Or has this something to do with my being Grandfather's constant companion? I suddenly got scared. I was thinking, has Grandfather been transferring to me all that he is? Kung anting-anting lang ba ang ipapasa n'ya e, di todo-bigay kong ibubuka ang bunganga ko. Feeling Ompong.

At 91, Grandfather is really slipping back to the childhood phase of human development. He seems to think and act more like a child now.

At 35, I feel like I'm being sucked forward through time into my own elderly self. I seem to feel and think like I'm already 91.

I'm currently on a homestudy of Psychology. I'm doing well on the exams, always perfect. But I sometimes feel like I'm the one who needs to see a psychologist or, worse, a psychiatrist.

Grandfather's presently at the dining table, trying to read all the birthday cards that he received today.

From where I am right now, I can see Grandfather's smile and delight.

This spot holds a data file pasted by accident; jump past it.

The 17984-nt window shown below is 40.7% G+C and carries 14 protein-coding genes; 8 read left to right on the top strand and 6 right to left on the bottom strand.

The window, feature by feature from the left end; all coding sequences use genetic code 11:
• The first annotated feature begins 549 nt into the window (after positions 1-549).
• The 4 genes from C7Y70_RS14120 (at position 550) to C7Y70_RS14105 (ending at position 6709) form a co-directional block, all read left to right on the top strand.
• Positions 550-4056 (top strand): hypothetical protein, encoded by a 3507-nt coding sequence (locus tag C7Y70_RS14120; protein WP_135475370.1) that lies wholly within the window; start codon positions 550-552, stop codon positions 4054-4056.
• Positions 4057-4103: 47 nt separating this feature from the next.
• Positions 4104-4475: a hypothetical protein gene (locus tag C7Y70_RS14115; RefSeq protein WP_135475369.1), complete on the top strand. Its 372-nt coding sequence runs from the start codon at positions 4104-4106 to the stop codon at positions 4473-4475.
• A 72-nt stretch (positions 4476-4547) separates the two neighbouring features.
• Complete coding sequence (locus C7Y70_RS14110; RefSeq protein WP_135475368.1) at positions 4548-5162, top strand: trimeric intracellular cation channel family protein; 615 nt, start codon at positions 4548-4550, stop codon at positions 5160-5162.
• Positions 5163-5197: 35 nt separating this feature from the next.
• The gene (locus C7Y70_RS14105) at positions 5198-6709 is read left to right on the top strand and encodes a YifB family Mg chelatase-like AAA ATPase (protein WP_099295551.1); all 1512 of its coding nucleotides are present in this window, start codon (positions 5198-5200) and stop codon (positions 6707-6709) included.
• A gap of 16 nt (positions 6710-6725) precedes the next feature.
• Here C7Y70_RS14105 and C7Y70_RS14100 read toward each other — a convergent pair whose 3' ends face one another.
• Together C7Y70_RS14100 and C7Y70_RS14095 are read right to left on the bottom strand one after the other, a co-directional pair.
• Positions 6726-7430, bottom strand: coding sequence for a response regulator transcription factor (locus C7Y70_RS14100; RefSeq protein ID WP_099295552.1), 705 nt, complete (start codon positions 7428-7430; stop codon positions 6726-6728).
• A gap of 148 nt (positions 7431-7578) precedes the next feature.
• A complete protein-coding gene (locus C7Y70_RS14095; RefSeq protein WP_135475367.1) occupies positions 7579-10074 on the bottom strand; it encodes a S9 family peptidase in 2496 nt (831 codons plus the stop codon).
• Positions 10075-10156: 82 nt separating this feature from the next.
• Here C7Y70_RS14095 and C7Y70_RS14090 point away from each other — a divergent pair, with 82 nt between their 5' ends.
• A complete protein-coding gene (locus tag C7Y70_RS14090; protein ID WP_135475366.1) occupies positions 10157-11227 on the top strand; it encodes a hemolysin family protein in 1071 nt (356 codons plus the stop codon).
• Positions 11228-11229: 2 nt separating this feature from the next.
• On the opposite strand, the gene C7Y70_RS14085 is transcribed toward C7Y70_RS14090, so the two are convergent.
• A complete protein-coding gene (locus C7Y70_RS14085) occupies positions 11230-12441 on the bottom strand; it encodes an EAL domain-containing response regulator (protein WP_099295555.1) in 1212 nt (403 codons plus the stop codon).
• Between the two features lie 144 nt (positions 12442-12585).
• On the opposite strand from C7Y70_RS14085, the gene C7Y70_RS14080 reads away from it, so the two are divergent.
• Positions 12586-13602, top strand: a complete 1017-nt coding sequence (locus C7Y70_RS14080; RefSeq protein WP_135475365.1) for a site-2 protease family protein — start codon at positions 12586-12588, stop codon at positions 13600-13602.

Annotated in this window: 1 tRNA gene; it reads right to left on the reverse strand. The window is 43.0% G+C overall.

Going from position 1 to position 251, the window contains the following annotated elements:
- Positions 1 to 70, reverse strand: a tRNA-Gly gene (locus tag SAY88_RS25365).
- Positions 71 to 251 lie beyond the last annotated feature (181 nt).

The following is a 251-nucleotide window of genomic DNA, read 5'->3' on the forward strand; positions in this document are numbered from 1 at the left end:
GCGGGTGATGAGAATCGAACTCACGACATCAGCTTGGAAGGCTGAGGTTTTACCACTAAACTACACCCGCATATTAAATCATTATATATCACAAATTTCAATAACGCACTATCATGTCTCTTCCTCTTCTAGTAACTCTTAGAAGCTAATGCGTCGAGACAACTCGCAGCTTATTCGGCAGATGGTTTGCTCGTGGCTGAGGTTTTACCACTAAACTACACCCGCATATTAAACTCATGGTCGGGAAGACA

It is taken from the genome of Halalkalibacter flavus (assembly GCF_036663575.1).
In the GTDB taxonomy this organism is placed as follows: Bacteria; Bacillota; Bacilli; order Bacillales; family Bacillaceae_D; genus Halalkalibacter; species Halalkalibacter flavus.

Yeah, I forgot, Grandfather is now clinically a child again. And I just remembered how a simple birthday card can pull a sincere smile from the face of a child.

I am presently at the computer terminal, writing this blog entry, trying to express what's on my mind right this very moment. I can hardly smile. Perhaps you already know why.

Yeah, I should remember, considering my situation, I feel like I am the one who's celebrating his 91st birthday today. I feel sick and tired. Exhausted and virtually expired.

How I wish I am a child once again, back in my mother's loving arms, instead of feeling like I'm carrying the weight of the world. "Weight of the world?!" Oh, pardon me...just another hyperbole.

Oops, got to go now. I need some analgesic; here goes this dumb lower-back pain again. Wait, dumb or damn? Whatever. Never mind.

Thursday, March 02, 2006

Adventures of Traydon the Sirenito: Story One

Below is the first of a triumvirate of short stories, which I need to finish, that will complement the fantasy-fiction book I've written: Engkanto: A Bestiary of Philippine Mythical Beings Book One: Bantay-Katubigan.

These interconnected stories will feature selected adventures of a sirenito named Traydon. My intention in writing these stories is to animate the profile I wrote of the Bantay-Katubigan beings.